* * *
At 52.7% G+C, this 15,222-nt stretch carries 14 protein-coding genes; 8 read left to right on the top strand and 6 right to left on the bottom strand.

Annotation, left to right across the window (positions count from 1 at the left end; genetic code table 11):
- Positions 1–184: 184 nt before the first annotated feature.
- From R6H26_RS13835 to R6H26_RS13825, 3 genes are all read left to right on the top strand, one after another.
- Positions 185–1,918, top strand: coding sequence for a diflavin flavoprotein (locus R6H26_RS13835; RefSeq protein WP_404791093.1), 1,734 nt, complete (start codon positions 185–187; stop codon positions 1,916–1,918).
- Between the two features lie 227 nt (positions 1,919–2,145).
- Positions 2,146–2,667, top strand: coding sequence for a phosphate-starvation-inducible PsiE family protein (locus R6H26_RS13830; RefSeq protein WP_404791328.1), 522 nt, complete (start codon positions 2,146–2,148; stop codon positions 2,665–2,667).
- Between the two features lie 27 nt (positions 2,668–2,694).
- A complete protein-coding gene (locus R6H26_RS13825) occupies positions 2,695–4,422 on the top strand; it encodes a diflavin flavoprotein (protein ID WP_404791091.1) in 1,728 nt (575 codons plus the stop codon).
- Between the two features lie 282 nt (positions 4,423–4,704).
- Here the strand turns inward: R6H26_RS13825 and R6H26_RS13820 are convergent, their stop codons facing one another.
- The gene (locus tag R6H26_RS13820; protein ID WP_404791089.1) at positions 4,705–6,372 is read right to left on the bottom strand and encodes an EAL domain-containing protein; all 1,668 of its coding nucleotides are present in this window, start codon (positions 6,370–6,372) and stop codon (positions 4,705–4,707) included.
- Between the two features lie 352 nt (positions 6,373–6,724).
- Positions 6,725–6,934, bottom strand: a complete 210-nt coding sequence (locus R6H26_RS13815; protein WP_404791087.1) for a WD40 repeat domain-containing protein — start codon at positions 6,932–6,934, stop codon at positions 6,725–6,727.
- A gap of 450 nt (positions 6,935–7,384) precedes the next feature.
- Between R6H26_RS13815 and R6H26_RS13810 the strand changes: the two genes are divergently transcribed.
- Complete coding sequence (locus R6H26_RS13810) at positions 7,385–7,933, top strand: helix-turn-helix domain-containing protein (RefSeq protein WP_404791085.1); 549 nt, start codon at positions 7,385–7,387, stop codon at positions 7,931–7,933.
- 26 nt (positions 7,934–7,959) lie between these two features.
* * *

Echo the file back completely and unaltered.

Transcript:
At 52.7% G+C, this 15,222-nt stretch carries 14 protein-coding genes; 8 read left to right on the top strand and 6 right to left on the bottom strand.

Annotation, left to right across the window (positions count from 1 at the left end; genetic code table 11):
- Positions 1–184: 184 nt before the first annotated feature.
- From R6H26_RS13835 to R6H26_RS13825, 3 genes are all read left to right on the top strand, one after another.
- Positions 185–1,918, top strand: coding sequence for a diflavin flavoprotein (locus R6H26_RS13835; RefSeq protein WP_404791093.1), 1,734 nt, complete (start codon positions 185–187; stop codon positions 1,916–1,918).
- Between the two features lie 227 nt (positions 1,919–2,145).
- Positions 2,146–2,667, top strand: coding sequence for a phosphate-starvation-inducible PsiE family protein (locus R6H26_RS13830; RefSeq protein WP_404791328.1), 522 nt, complete (start codon positions 2,146–2,148; stop codon positions 2,665–2,667).
- Between the two features lie 27 nt (positions 2,668–2,694).
- A complete protein-coding gene (locus R6H26_RS13825) occupies positions 2,695–4,422 on the top strand; it encodes a diflavin flavoprotein (protein ID WP_404791091.1) in 1,728 nt (575 codons plus the stop codon).
- Between the two features lie 282 nt (positions 4,423–4,704).
- Here the strand turns inward: R6H26_RS13825 and R6H26_RS13820 are convergent, their stop codons facing one another.
- The gene (locus tag R6H26_RS13820; protein ID WP_404791089.1) at positions 4,705–6,372 is read right to left on the bottom strand and encodes an EAL domain-containing protein; all 1,668 of its coding nucleotides are present in this window, start codon (positions 6,370–6,372) and stop codon (positions 4,705–4,707) included.
- Between the two features lie 352 nt (positions 6,373–6,724).
- Positions 6,725–6,934, bottom strand: a complete 210-nt coding sequence (locus R6H26_RS13815; protein WP_404791087.1) for a WD40 repeat domain-containing protein — start codon at positions 6,932–6,934, stop codon at positions 6,725–6,727.
- A gap of 450 nt (positions 6,935–7,384) precedes the next feature.
- Between R6H26_RS13815 and R6H26_RS13810 the strand changes: the two genes are divergently transcribed.
- Complete coding sequence (locus R6H26_RS13810) at positions 7,385–7,933, top strand: helix-turn-helix domain-containing protein (RefSeq protein WP_404791085.1); 549 nt, start codon at positions 7,385–7,387, stop codon at positions 7,931–7,933.
- 26 nt (positions 7,934–7,959) lie between these two features.